The 2nd of February is International World Wetlands Day and the Endangered Wildlife Trust (EWT) invites you to celebrate this crucial day with us. This year the theme of the day is ‘Wetlands take care of water’ and the aim of the day is to draw attention to wetland habitats and the vital role they play in the environment and the human economy.
Said Ursula Franke, Senior Field Officer for the EWT’s African Crane Conservation Programme: “Worldwide, and especially in South Africa, wetlands are under immense pressure. This habitat is being systematically detroyed by pollution, transformation by human activities, poor farming practices and climate change.”
In South Africa’s rural areas people are increasingly relying on wetlands for water provision. Wetlands are able to sustainably provide for humans, livestock and wildlife provided that care is taken to protect the catchments which feed these wetlands systems. Poor practices such as ploughing in wetlands and trenching should be avoided at all costs, along with the use of wetlands as dumping grounds for pollution and sewerage.
“Wetlands contribute to the millennium development goals and various relevant South African environmental plans and policies. They also play a key role as a wildlife habitat, most notably for our crane species. Cranes are highly dependent on wetlands for their survival. All three of our crane species forage in wetlands. Grey Crowned Cranes, Wattled Cranes and occasionally Blue Cranes (South Africa’s National Bird) breed in wetlands and the most significant threat to these species has been the loss of their wetland habitat through unsustainable use of these important ecosystems,” continued Franke.
To highlight the plight of our wetlands and the work the EWT is doing to reverse the decline and destruction of this habitat, we will be hosting various activities around the country. The details for the planned World Wetlands Day activities are as follows:
Join the EWT and the Wildlife and Environment Society of South Africa (WESSA) for a wetland walk near Underberg on Saturday, the 2nd of February, to celebrate the area’s wetlands which are also habitat for all three of our crane species. As part of the stewardship project, the African Crane Conservation Programme is conducting wetland assessments in the district.
The aim of these assessments is to determine the state of wetlands, their functioning and to recommend rehabilitation actions if required. While some wetlands in the district have suffered historical damage and require rehabilitation, one of the wetlands assessed thus far, has scored an “A” rating – which means that it is still in a near natural state and completely functional. This is great news and we hope that our assessments in the future will reveal other wetlands that are worth celebrating. Please contact Cobus Theron at 033 701 1323/079 508 2156 or firstname.lastname@example.org as places are limited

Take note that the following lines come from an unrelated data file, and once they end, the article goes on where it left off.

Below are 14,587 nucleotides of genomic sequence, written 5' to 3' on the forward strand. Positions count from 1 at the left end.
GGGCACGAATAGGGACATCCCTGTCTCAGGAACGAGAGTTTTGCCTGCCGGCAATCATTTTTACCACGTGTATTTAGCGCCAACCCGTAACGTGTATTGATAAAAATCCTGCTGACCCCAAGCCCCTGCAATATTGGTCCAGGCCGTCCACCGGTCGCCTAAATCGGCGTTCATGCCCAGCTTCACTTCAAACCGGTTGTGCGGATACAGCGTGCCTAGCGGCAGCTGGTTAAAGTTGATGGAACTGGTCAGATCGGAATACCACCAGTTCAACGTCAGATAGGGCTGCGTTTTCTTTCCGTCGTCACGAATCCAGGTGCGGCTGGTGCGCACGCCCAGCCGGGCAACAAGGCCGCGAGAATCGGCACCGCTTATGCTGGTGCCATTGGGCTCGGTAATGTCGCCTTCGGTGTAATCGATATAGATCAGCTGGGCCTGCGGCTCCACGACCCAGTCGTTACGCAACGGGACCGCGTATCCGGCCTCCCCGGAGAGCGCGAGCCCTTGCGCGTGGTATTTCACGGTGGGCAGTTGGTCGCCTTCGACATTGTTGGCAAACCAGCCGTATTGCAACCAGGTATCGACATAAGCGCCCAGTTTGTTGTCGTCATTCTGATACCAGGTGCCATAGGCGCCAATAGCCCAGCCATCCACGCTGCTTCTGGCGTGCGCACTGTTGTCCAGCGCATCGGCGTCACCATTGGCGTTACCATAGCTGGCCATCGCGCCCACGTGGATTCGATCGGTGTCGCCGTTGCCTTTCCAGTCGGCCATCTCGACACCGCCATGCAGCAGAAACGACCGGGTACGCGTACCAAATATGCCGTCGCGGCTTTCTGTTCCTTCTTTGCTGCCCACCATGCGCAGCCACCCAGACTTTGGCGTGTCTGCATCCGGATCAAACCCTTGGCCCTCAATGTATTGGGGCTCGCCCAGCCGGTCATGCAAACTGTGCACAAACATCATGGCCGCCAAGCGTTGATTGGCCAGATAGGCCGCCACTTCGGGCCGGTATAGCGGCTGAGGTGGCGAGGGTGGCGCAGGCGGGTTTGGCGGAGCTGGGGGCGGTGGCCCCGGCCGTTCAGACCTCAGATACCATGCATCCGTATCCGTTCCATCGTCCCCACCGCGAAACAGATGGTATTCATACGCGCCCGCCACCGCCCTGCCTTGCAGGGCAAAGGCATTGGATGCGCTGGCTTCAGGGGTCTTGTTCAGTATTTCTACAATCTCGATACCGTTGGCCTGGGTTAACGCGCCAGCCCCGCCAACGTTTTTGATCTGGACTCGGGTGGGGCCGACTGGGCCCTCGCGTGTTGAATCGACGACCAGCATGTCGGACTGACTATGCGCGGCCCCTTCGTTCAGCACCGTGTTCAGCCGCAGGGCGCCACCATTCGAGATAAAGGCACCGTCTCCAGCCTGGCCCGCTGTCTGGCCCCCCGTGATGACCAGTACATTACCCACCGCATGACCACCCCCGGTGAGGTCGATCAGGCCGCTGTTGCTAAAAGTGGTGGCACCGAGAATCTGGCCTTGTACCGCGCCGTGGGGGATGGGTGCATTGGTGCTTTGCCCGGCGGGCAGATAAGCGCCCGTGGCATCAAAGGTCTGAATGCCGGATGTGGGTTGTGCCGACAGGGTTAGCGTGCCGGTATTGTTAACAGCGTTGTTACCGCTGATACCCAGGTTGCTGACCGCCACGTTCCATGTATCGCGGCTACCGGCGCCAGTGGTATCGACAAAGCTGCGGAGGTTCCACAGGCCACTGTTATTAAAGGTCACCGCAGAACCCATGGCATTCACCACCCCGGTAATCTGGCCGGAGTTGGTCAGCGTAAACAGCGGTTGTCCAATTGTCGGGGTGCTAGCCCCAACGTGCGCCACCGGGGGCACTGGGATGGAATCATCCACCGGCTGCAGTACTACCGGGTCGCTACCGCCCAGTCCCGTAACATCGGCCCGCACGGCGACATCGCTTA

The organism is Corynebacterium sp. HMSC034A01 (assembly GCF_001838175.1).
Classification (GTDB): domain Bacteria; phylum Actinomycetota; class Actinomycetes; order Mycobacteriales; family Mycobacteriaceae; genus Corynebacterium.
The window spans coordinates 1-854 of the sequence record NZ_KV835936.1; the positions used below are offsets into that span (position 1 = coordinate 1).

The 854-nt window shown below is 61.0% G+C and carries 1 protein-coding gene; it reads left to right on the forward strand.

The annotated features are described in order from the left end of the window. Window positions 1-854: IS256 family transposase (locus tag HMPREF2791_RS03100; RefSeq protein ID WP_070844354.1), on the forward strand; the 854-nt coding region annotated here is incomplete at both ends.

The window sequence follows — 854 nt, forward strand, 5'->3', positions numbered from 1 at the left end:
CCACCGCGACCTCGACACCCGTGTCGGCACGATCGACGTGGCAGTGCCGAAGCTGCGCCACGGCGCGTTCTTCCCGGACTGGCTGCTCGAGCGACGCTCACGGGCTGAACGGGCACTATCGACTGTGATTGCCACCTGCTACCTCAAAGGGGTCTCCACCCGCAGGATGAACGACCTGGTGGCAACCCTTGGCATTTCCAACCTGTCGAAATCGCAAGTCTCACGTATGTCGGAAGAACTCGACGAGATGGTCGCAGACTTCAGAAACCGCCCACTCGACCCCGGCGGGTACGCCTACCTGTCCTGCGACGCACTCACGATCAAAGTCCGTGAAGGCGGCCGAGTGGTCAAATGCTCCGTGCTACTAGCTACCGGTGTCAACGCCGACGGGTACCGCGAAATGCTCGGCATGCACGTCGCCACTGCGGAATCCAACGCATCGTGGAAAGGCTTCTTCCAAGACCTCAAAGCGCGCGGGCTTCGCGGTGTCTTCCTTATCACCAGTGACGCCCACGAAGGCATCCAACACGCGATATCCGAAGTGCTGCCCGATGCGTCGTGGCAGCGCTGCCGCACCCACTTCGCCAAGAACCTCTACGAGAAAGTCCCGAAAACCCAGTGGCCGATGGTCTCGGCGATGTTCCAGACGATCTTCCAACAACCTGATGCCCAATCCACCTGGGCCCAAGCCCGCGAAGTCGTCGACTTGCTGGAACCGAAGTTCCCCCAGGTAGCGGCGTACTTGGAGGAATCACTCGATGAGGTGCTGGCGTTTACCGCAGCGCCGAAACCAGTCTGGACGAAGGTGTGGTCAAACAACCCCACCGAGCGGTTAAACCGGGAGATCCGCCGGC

Join us for a talk at the Karkloof Country Club on Thursday, the 7th of February, by world renowned crane expert, Dr George Archibald, from the International Crane Foundation (ICF), on the ICF/EWT partnership’s work in Uganda, Kenya and Rwanda in recent years. Biologists have documented unfathomable declines of up to 80% in Grey Crowned Crane populations in East Africa, and this decline has mirrored the rapid decline in wetlands and grasslands over the last 30 to 40 years.
George promises to bring to life ‘East Africa’ through the stories of culture, trials and tribulations that come with conserving a species so closely associated with people in Africa. Booking is essential, so please contact Tanya Smith on 082 394 7476 / email@example.com
Join the EWT, Eastern Wetland Rehab (EWR) and Eco-club learners and teachers from Lake Chrissie Secondary School for a wetland clean-up in Kwa-Chibikhulu, Chrissiesmeer on Friday, 8 February. These learners are our conservation ambassadors in the community. Steven Segang from the EWT will give a talk on wetlands and their importance to birds, including the cranes, followed by Sibhudu Thomo from EWR who will talk on their wetland rehabilitation work. We will then walk down to the wetland, which flows through the township and drains into Lake Chrissie, to do a litter clean-up. Please contact Ursula Franke at 083 3328859 or firstname.lastname@example.org if you would like to join us.
For more information on World Wetlands Day and the EWT’s African Crane Conservation Programme please contact Ursula Franke on email@example.com. The EWT’s African Crane Conservation Programme is sponsored by Millstream, Rand Merchant Bank and the Critical Ecosystem Partnership Fund.